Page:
Dismiss Notice
Join Physics Forums Today!
The friendliest, high quality science and math community on the planet! Everyone who loves science is here!

Parallel transport analog of Stoke's theorem

  1. Apr 20, 2009 #1
    In a Stokes theorem, the integral of all curls of a vector field enclosed in some region is equal to the line integral around the boundary.

    I'm wondering if a similar theorem exists for parallel transport. The Riemann curvature tensor gives a change in a vector when parallel transported around a small loop. If we were to parallel transport a vector around a much larger loop, would the change in the vector be proportional to the integral of the Riemannian tensor around small loops inside the larger loop?
     
  2. jcsd
  3. Apr 20, 2009 #2
    You'll have to be more specific, since as it stands, nothing is well-defined. Integration gives a number. Unless you're in dimension two (where the curvature tensor is ~ Gaussian curvature, which is a function), you'll have to input specific vectors into the curvature tensor to even get a number to come out when you integrate.

    On the other side of the equation, you have a vector. I'm not sure how one would make the necessary changes so that the sides would come out apples to apples. The closest thing (in dimension two) would be the Gauss-Bonnet theorem, and in higher dimensions, the Chern-Gauss-Bonnet theorem. However, it doesn't seem to do exactly what you want it to do. One immediate problem is that you would have a very difficult time "integrating" over the "interior" of a closed loop, if you're in dimension greater than two - it's just not possible to do it with the volume element on a Riemannian manifold. You could attempt to generalize to boundaries of submanifolds, but then you're not working with vectors and loops anymore.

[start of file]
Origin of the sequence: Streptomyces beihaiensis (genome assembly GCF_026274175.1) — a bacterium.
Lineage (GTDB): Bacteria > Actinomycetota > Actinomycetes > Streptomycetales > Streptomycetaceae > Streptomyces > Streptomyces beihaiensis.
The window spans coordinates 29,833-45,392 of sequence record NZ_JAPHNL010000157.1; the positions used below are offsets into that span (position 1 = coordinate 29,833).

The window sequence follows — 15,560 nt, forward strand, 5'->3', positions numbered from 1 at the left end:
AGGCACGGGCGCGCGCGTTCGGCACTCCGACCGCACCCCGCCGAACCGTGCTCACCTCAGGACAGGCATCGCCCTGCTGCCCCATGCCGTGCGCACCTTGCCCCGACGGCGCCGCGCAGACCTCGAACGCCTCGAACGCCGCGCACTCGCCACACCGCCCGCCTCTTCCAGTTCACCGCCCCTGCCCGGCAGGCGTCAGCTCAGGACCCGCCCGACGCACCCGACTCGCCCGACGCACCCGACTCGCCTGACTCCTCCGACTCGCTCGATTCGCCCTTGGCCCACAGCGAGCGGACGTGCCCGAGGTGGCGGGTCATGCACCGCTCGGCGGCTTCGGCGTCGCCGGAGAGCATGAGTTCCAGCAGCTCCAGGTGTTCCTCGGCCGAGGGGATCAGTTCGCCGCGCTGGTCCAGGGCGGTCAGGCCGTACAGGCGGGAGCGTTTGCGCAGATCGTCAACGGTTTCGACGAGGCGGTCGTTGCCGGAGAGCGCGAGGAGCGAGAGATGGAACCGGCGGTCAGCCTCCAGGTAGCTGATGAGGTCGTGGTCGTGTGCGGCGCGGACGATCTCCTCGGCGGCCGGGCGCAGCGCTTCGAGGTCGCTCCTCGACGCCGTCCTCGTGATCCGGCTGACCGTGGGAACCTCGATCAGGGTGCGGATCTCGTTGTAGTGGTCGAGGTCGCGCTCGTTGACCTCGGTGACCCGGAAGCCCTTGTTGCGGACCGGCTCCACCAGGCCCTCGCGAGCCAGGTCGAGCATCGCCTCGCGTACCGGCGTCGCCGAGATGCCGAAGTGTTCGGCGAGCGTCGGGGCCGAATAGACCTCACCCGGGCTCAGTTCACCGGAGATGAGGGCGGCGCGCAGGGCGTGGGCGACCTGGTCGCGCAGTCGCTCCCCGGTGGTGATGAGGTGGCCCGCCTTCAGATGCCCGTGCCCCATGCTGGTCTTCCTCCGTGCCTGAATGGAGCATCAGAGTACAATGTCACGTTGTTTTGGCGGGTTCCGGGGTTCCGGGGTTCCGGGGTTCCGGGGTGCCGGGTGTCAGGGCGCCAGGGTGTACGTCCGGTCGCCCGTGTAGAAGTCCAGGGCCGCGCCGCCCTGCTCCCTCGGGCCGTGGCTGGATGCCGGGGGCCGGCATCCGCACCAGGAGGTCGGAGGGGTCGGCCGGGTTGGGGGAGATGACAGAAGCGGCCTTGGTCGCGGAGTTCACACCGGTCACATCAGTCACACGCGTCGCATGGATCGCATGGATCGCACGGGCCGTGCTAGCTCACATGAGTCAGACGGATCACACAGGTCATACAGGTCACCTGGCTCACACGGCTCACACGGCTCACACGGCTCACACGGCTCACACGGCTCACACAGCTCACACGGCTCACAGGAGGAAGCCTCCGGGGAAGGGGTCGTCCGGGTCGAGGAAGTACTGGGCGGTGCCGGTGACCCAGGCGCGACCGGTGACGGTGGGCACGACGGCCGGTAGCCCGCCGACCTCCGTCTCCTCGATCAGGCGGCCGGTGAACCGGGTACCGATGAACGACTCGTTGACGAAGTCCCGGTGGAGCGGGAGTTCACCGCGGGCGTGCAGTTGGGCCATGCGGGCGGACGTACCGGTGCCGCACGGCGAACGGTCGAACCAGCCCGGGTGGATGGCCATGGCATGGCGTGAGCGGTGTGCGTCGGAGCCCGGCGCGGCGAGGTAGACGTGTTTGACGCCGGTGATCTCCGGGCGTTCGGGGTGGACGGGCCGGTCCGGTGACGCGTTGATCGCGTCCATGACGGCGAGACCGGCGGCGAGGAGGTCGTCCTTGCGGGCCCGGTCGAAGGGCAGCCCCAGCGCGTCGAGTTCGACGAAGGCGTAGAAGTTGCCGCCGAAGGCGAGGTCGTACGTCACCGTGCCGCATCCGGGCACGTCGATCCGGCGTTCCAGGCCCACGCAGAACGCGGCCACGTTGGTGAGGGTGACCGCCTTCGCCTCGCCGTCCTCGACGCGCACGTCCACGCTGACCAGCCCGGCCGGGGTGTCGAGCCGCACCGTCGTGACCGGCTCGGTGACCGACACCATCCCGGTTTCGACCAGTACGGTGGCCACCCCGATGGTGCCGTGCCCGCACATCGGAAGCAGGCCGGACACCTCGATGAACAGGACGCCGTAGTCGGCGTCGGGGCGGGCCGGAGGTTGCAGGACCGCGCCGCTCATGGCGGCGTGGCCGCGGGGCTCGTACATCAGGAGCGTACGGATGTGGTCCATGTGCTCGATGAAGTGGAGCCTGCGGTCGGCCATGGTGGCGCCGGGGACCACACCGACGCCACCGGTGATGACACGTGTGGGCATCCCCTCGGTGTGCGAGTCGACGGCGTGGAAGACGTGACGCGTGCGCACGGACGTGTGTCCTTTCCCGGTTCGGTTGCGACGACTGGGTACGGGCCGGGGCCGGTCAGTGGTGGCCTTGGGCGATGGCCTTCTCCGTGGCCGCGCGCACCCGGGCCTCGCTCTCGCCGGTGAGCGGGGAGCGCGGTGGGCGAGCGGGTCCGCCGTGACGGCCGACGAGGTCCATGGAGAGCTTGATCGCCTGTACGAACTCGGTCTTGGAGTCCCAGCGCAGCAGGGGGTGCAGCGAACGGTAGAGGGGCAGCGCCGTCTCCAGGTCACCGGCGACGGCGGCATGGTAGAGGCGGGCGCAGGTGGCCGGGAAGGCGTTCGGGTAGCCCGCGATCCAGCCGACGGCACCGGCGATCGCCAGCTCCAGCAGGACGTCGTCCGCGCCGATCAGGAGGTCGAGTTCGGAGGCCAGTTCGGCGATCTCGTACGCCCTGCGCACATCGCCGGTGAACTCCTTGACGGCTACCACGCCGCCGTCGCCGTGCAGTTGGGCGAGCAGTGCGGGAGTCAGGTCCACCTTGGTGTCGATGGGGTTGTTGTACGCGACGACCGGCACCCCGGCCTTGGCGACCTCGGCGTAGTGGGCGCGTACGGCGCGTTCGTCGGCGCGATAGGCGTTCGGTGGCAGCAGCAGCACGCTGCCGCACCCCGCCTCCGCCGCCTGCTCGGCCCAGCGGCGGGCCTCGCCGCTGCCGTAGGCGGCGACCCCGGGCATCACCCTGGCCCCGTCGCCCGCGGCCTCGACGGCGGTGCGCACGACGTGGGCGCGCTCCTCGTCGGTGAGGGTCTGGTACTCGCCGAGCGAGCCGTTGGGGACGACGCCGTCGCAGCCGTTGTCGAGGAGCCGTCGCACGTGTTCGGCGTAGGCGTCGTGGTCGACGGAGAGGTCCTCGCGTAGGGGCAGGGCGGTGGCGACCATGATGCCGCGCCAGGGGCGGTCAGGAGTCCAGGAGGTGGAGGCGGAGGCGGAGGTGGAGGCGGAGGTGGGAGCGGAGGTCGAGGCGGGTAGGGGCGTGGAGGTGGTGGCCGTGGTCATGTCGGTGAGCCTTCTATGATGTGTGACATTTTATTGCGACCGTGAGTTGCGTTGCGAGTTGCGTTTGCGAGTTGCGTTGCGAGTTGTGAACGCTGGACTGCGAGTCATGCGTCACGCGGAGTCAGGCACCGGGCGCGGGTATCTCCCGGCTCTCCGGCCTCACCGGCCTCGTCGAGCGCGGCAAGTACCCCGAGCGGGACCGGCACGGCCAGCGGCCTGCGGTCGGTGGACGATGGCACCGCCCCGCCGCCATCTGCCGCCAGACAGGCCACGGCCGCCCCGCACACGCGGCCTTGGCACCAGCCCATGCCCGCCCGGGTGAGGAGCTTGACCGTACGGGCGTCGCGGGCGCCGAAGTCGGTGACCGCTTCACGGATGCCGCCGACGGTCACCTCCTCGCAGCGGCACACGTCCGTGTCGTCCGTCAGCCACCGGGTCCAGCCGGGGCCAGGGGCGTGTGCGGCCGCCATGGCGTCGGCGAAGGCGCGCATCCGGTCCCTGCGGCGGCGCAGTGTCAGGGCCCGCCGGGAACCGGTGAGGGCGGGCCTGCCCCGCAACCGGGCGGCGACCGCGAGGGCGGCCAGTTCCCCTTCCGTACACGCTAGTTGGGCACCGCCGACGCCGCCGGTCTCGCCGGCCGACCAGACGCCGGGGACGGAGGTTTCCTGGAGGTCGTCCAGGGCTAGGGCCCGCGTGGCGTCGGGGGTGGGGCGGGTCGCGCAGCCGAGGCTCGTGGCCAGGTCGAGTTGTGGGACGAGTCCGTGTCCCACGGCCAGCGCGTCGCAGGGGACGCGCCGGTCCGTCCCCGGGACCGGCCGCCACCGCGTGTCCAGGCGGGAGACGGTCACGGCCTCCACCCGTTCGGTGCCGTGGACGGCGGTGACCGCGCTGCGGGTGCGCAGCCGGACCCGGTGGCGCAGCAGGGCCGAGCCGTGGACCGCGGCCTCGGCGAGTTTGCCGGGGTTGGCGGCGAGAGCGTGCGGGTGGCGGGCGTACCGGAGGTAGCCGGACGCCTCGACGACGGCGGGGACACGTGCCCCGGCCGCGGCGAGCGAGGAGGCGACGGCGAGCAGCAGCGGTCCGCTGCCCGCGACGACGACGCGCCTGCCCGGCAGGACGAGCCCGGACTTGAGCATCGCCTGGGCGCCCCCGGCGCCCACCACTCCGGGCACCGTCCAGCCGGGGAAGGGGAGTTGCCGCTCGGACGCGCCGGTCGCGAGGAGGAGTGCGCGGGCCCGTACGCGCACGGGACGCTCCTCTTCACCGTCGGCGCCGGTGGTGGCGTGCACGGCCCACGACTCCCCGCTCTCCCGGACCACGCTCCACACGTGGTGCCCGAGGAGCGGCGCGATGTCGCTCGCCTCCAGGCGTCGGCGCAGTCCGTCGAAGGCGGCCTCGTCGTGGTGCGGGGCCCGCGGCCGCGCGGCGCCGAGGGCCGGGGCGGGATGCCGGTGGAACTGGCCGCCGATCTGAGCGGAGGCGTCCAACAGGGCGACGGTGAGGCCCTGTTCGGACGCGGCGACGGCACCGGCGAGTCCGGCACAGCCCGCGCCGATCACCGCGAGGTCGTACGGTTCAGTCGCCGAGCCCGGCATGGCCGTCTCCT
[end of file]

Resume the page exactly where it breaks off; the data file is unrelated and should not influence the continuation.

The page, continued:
In a broader sense, curvature does measure the non-commutativity of mixed covariant derivatives, so it seems like you're barking up the right tree. But I just don't think it's going to work the way you'd like.
     
  4. Apr 21, 2009 #3
    yea basically the idea is to integrate non-commutativity (or non-commutativite density) in a 2D closed region on a plane spanned in some nth dimensional manifold, and hoping it would equal to the change of a vector parallel transported around the boundary.

    I guess that's not possible, thanks for clarifying
     
  5. Apr 21, 2009 #4

    Hurkyl

    User Avatar
    Staff Emeritus
    Science Advisor
    Gold Member

    Something's fishy here; what have I done wrong? (Or am I right?)

    Let's suppose our n-dimensional manifold M can be covered by a single coordinate chart. The chart provides an isomorphism TM --> R^n. In these coordinates, parallel transport is a function P that takes any curve c and returns an element P(c) of GL(n).

    Parallel transport is (?) differentiable, so given any tangent vector v to a point p, the derivative of P gives us an element P(v) of gl(n).

    In other words, there is a gl(n)-valued one-form A such that P(c) is computed by integrating A along c. (A can be written as n^2 ordinary one-forms)

    Now, by Stoke's theorem, if a closed loop c is the boundary of an (oriented) surface S in M, then P(c) can be computed by integrating dA over all of S. In particular, it doesn't matter what surface you use, they all give the same value.

    Isn't that essentially what waht is trying to think of?
     
  6. Apr 21, 2009 #5
    Could dA can be the riemann curvature tensor?